Criminal Proceedings under The Trade Marks Act 1994 – When is this the right route?

Written by Margaret Briffa | November 19, 2020

IP Disputes

It is a fact of business life that not all employees will stay with your business for the whole of their career and this is so even where you have trained someone from scratch in all the valuable skills to succeed. The law recognises the need for employees to be able to employ their skills elsewhere and it is established that an employee may use the skills learnt with one employer when they leave employment for the benefit of another business. What they cannot take is an employer’s intellectual property.

When we work in this area the most common type of complaint is that the employee has taken ‘confidential information’ belonging to the employer. This is because what is and what is not confidential information is in many businesses more difficult to establish than with other forms of intellectual property where the rights are clearer cut. For tips on how to protect yourself as an employer see our blog.

Although these disputes can arise at a difficult time for the business, for the most part we are able to settle them on a commercial basis, either before or after the issue of civil proceedings. Less common in the employer/employee arena is the use of the criminal provisions in the Trade Marks Act 1994 to prevent the illegal use of intellectual property but a recent case illustrates the effectiveness of these provisions in the right circumstances.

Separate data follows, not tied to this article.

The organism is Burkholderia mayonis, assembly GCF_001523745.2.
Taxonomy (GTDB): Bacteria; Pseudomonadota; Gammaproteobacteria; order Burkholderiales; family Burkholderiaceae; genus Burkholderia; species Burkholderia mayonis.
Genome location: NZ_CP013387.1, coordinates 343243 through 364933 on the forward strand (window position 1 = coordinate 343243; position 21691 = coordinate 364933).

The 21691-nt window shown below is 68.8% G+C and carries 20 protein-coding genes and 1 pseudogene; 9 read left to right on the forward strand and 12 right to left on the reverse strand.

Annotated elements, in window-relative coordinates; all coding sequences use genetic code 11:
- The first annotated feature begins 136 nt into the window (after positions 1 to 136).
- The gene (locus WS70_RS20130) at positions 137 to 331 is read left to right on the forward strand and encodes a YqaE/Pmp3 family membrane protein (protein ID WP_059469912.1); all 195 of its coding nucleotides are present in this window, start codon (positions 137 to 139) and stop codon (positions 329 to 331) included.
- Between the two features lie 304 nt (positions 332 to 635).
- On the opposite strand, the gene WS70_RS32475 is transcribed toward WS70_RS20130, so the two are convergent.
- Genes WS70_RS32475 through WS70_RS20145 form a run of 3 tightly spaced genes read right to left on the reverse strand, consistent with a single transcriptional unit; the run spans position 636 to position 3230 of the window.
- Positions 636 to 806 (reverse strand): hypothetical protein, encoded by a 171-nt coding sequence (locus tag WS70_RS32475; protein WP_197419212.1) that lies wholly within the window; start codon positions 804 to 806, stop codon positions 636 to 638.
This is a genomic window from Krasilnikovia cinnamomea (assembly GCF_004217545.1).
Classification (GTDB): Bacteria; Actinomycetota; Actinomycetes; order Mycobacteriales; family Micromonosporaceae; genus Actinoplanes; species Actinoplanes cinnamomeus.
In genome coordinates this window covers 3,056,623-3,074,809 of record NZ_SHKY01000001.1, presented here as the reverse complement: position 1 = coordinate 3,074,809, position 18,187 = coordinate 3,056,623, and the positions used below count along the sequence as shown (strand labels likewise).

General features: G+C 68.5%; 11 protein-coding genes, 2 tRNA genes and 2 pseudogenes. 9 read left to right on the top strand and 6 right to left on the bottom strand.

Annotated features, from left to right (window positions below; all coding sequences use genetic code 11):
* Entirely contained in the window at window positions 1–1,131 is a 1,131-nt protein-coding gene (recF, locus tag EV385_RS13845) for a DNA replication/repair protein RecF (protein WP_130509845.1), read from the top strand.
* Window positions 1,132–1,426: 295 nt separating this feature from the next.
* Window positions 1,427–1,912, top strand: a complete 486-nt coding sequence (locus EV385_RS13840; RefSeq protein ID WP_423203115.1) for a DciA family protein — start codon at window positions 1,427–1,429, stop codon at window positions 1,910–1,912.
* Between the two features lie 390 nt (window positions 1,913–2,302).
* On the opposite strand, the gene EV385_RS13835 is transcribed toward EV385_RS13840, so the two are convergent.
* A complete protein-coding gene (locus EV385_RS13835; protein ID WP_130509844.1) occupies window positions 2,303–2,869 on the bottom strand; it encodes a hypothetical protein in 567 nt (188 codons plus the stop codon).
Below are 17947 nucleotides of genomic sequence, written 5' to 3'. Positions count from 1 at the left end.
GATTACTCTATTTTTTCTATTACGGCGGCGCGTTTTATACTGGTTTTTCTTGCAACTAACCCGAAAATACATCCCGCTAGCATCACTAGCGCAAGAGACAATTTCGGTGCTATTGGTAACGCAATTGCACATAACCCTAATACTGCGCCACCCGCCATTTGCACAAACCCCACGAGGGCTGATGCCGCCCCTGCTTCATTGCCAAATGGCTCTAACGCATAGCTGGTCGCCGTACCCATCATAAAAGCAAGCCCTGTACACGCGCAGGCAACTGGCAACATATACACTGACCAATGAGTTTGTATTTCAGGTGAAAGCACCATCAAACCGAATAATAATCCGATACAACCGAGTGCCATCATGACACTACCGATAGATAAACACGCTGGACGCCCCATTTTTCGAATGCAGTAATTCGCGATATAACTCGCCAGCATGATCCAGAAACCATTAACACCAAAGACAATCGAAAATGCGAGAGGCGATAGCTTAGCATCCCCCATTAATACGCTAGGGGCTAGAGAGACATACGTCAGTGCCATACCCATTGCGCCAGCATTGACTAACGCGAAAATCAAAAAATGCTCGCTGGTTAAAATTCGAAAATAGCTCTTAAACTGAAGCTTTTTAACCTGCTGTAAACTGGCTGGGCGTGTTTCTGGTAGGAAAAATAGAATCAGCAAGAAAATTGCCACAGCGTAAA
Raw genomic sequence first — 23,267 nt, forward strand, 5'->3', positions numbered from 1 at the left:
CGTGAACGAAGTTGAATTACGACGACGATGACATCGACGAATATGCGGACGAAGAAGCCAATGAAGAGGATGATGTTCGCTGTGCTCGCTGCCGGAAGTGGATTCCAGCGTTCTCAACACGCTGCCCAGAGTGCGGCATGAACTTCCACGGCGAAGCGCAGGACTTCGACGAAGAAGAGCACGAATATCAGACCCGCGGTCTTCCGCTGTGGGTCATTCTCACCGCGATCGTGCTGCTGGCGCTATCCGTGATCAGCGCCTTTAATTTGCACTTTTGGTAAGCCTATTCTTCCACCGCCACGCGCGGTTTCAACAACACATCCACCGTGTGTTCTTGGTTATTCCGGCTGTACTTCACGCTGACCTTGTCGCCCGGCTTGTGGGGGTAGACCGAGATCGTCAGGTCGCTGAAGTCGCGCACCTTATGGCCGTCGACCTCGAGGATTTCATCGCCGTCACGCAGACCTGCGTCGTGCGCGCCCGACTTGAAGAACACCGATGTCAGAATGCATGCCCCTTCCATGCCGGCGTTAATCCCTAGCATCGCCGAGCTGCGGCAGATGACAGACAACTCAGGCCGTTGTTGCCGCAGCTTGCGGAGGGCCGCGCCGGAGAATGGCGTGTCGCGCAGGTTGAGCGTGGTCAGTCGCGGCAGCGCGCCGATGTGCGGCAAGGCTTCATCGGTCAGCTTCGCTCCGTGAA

In a case brought by trading standards, Daniel Cooke was sentenced to a community order and to pay costs having been found guilty of six offences under the Trade Marks Act 1994. Cooke had been an employee of Robert Thompson’s Craftsmen having joined in 2009 as an apprentice. Robert Thompson’s use the distinctive ‘mouseman’ trade mark’ carved into their products. A 2D version was registered as a trade mark in respect of wooden furniture in 1931. When Cooke left the company in 2017 and turned his hand to making and selling items on eBay which bore the distinctive ‘mouseman’ mark his ex-employer became suspicious. The products did not look quite as good as their own.

It purchased products to take a closer look and reported the matter to its local trading standards office who took up the investigation which led to product being seized and the resulting conviction. All this was achieved in a matter of weeks and at little cost to the employer. While Robert Thompson Craftsmen did not recover damages from Cooke, they certainly managed to stop the illegal activity and preserve their reputation for fine craftmanship. This, at its heart, is what many intellectual property legal actions are about and in this case the criminal route appears to have been a good choice.

Written by Margaret Briffa, Solicitor

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